Instead, the right-hander struggled with his command and allowed six runs over four innings in a 12-4 loss to the Dodgers in front of 44,876 at Dodger Stadium.
"It was just a tough game," Hawksworth said. "I never felt like I settled in by any means. I definitely left it all out there, so it wasn't a lack of effort. I did everything I could with my pitches, but sometimes you can't catch a break."
Hawksworth simply didn't have his best stuff, as he was tagged for seven hits and walked three batters. It marked his first start in the big leagues after making 48 career relief appearances, but Hawksworth insisted that the butterflies that come with starting a game didn't affect him.
"It's not easy, but at the same time, it's not an excuse," Hawksworth said. "It's still pitching. I just have to get better and I have to learn."
His troubles started early in the game, as he allowed two runs in the first inning on an RBI single by Matt Kemp and a run-scoring double play by Manny Ramirez with runners at first and third.
He settled down until the fourth inning, when he allowed the Dodgers to break out for four runs, including a two-run ground-rule double by Rafael Furcal after a successful squeeze play by A.J. Ellis.
"They had some soft balls hit but they had some hard ones, too," Cardinals manager Tony La Russa said of the Dodgers' offense. "It was rough night."
It was especially rough because Hawksworth came in with previous success against the Dodgers, as he entered with a 1-0 record and a 2.25 ERA against Los Angeles. But his lack of control was too much overcome, as only 36 of his 67 pitches went for strikes.
"He wasn't throwing strikes, getting the ball over the plate," Kemp said. "Nothing really different from last year otherwise, he just wasn't really throwing as many strikes as he did."
Reliever P.J. Walters, whom the Cardinals considered starting instead of Hawksworth, had his own struggles in the fifth inning, when he allowed four runs, including a three-run homer by Blake DeWitt off the right-field foul pole. Walters later gave up two more runs in the seventh coming on a sacrifice fly by DeWitt and an RBI double by Garret Anderson.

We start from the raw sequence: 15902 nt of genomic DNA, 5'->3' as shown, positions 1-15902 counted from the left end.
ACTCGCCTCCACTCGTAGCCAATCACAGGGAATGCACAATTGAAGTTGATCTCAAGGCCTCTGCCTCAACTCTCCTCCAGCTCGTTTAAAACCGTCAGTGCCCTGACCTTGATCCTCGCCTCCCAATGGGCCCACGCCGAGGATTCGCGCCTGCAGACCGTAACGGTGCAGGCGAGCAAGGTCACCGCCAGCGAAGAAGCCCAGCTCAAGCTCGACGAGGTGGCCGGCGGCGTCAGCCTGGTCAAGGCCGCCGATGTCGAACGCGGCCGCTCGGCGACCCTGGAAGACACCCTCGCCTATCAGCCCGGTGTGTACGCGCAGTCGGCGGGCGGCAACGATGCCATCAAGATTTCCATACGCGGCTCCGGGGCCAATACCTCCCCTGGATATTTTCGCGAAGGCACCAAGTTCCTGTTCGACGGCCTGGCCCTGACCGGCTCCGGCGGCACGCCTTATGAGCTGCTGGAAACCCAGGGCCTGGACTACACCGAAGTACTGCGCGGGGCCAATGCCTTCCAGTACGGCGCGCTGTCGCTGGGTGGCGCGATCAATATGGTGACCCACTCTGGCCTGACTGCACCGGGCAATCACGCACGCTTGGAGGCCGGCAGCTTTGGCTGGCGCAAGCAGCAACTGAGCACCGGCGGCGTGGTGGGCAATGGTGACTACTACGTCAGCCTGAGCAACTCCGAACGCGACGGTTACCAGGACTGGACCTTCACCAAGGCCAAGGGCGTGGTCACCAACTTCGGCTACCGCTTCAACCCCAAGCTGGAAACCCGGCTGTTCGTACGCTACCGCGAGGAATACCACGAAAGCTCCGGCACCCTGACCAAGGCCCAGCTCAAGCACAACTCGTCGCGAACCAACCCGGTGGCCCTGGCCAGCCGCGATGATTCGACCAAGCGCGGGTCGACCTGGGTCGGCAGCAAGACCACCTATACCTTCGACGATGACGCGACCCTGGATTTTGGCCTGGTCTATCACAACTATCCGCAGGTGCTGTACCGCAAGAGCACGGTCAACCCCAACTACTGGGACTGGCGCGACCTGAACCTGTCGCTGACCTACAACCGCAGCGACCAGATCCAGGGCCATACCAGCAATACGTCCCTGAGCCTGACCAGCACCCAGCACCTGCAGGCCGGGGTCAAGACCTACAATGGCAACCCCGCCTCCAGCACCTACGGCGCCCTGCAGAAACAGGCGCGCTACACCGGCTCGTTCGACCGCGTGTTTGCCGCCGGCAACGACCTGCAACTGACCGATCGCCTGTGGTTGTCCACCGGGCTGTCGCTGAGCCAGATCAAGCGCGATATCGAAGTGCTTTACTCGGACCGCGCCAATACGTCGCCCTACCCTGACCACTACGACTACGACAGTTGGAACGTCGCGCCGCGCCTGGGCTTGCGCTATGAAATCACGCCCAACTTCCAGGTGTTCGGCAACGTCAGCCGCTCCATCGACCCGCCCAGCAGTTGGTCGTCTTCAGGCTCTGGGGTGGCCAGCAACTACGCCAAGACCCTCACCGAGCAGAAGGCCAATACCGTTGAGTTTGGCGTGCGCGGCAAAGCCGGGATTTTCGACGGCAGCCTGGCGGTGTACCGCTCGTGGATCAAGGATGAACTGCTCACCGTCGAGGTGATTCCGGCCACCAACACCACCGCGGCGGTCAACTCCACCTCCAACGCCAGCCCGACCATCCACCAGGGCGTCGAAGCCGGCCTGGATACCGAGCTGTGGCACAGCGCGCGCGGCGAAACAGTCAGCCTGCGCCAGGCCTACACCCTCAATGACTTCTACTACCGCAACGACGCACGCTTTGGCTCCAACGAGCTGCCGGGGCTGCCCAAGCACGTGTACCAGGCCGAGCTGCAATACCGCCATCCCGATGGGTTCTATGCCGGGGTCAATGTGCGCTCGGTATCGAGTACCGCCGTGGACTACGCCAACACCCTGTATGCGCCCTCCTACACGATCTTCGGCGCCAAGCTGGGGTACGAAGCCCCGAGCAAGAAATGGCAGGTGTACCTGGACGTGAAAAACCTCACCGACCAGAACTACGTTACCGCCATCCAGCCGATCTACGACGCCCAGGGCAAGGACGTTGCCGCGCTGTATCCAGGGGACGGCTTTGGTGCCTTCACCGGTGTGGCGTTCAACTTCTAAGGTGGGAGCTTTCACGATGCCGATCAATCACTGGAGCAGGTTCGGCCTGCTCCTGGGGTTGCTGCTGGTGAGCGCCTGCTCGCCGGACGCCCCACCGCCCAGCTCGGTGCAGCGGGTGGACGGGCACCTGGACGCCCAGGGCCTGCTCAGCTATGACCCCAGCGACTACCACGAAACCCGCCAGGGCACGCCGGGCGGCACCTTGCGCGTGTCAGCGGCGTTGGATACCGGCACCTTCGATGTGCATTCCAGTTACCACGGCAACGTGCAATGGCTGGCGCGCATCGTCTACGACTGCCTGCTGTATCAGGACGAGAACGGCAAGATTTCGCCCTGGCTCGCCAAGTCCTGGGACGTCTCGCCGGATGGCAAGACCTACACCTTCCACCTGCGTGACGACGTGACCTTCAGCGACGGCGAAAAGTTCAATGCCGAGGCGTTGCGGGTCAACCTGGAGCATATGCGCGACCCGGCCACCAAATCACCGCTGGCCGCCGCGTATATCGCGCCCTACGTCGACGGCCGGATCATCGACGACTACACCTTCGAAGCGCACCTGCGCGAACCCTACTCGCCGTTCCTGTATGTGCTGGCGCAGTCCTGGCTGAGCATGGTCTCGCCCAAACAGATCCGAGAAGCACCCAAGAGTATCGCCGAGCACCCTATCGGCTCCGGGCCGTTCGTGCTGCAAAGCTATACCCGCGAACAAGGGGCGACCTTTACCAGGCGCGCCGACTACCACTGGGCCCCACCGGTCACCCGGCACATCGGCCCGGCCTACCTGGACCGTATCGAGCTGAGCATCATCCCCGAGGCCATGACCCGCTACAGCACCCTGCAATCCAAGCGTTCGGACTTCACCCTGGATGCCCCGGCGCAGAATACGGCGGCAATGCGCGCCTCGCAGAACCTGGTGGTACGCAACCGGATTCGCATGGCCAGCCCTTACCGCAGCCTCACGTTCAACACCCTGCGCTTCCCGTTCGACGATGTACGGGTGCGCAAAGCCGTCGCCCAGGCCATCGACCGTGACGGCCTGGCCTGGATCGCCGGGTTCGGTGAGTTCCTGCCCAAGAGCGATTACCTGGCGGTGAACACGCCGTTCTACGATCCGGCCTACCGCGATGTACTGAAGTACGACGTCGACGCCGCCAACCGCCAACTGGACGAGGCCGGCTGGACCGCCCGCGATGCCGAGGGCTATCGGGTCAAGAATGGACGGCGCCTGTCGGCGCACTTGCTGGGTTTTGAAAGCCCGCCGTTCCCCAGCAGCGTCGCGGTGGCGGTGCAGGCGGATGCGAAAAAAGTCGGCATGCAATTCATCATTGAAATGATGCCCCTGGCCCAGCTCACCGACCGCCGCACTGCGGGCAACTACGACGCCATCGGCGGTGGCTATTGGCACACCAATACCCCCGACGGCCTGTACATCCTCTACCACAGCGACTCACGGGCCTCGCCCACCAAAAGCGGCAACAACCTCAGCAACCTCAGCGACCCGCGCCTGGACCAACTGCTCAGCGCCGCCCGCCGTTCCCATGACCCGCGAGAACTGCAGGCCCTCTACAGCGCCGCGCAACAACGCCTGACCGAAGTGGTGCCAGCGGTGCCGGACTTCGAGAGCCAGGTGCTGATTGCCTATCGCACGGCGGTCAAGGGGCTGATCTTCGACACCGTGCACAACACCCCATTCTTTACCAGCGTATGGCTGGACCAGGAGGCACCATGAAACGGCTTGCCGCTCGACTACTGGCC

Overall, Walters had almost the exact pitching line as Hawksworth, as he allowed six runs on seven hits over four innings.
"They had the same kind of results," La Russa said. "There wasn't much we could do because we didn't have much going in."
Two of the Cardinals' runs came from Ryan Ludwick, who hit homers in the second and seventh innings.
Felipe Lopez drove home the other two with a single in the seventh off reliever Justin Miller, who relieved Dodgers right-hander Carlos Monasterios after he held the Cardinals in check by allowing three runs on only four hits over six-plus innings.
"He did a good job all night long," Cardinals center fielder Randy Winn said of Monasterios. "He was able to locate his sinker away and did a good job keeping us off-balance with his off-speed stuff. He had such a big difference in speed between the fastball and the off-speed stuff that it was tough to lay back. And when you thought he might throw something off-speed, he had enough on his fastball to sneak it by you."
One of the positives for the Cardinals, however, was that despite the blowout they saved their bullpen and used only Hawksworth and Walters. But La Russa was uninterested in finding a silver lining in the blowout loss.
"We got beat," La Russa said. "Tomorrow I'll look for the positives. I'm not pleased we got beat, 12-4, no matter what the circumstances are."
Rhett Bollinger is a reporter for MLB.com. This story was not subject to the approval of Major League Baseball or its clubs.